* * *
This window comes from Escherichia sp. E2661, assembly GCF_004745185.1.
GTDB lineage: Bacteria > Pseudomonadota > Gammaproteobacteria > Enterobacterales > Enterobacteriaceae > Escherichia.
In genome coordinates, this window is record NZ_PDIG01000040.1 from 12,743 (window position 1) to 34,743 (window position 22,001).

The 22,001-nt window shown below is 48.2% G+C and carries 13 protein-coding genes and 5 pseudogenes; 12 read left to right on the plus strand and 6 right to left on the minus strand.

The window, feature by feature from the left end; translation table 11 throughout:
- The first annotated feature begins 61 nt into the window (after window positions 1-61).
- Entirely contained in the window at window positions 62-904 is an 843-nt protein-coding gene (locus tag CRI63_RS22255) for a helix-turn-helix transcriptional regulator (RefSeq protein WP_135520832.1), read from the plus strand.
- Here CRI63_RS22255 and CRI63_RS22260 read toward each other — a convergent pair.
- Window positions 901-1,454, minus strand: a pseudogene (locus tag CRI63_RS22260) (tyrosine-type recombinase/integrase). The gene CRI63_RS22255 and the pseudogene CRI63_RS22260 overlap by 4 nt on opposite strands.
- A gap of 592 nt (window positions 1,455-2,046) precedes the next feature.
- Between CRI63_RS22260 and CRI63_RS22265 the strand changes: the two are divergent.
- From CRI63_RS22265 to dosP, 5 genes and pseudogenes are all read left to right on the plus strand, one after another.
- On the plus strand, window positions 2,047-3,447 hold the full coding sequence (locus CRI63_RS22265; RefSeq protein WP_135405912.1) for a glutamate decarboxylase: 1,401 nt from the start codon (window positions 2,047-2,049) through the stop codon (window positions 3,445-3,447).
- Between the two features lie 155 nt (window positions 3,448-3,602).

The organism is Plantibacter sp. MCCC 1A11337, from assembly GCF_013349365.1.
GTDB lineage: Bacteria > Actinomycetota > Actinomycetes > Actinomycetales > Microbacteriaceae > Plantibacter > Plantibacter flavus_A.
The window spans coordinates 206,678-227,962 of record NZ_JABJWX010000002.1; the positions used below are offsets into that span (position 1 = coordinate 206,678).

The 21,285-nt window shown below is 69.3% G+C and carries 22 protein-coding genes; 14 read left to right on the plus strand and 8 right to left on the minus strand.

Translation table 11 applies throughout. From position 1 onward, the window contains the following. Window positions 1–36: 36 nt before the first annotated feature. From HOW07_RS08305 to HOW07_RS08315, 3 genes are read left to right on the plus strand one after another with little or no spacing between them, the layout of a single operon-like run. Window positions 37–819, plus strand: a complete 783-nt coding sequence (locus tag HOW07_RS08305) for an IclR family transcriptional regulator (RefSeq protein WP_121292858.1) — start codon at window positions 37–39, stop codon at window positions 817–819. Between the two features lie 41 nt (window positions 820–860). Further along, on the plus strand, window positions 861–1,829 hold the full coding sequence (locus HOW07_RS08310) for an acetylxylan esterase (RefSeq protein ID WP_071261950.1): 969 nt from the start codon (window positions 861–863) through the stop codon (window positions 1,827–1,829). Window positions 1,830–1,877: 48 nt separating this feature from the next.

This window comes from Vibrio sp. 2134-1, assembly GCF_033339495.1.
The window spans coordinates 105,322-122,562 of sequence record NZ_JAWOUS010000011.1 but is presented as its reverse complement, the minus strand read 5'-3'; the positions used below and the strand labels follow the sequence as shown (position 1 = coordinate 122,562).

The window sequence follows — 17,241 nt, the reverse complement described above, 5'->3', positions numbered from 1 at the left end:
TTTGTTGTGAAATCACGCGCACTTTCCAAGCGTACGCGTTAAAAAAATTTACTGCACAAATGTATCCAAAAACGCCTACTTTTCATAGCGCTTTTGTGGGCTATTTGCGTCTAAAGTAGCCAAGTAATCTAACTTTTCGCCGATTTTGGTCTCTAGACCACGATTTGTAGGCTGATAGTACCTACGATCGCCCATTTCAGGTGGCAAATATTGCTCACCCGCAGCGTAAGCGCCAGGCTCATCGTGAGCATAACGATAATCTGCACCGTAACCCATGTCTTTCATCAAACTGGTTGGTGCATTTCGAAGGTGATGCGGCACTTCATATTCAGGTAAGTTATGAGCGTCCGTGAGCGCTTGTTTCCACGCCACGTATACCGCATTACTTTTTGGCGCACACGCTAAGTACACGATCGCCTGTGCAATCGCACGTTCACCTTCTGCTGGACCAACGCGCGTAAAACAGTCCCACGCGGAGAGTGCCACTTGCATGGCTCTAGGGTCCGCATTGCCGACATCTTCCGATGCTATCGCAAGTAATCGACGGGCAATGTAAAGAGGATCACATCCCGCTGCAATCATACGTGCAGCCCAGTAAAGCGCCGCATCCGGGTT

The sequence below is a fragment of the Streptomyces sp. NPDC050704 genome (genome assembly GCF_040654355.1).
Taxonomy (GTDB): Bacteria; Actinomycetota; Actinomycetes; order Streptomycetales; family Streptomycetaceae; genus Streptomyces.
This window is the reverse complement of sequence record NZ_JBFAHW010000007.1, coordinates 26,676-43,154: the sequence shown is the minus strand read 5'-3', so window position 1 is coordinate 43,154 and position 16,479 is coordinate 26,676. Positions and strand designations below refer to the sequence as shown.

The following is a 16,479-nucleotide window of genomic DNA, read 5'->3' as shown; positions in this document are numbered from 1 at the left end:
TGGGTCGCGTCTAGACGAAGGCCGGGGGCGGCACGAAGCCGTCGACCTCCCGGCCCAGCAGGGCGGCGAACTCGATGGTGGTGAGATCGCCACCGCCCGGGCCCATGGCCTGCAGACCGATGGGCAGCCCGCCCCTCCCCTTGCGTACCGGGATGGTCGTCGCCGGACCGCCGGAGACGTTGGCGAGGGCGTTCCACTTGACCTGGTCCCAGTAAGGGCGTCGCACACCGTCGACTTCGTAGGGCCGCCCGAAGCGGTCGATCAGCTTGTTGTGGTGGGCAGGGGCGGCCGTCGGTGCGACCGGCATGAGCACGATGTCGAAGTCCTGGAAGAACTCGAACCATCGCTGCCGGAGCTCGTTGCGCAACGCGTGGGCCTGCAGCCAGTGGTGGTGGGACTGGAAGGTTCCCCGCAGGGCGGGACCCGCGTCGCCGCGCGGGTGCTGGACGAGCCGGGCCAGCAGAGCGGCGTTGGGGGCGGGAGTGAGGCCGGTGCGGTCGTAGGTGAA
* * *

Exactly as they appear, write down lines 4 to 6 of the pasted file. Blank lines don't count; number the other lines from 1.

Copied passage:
The 22,001-nt window shown below is 48.2% G+C and carries 13 protein-coding genes and 5 pseudogenes; 12 read left to right on the plus strand and 6 right to left on the minus strand.

The window, feature by feature from the left end; translation table 11 throughout:
- The first annotated feature begins 61 nt into the window (after window positions 1-61).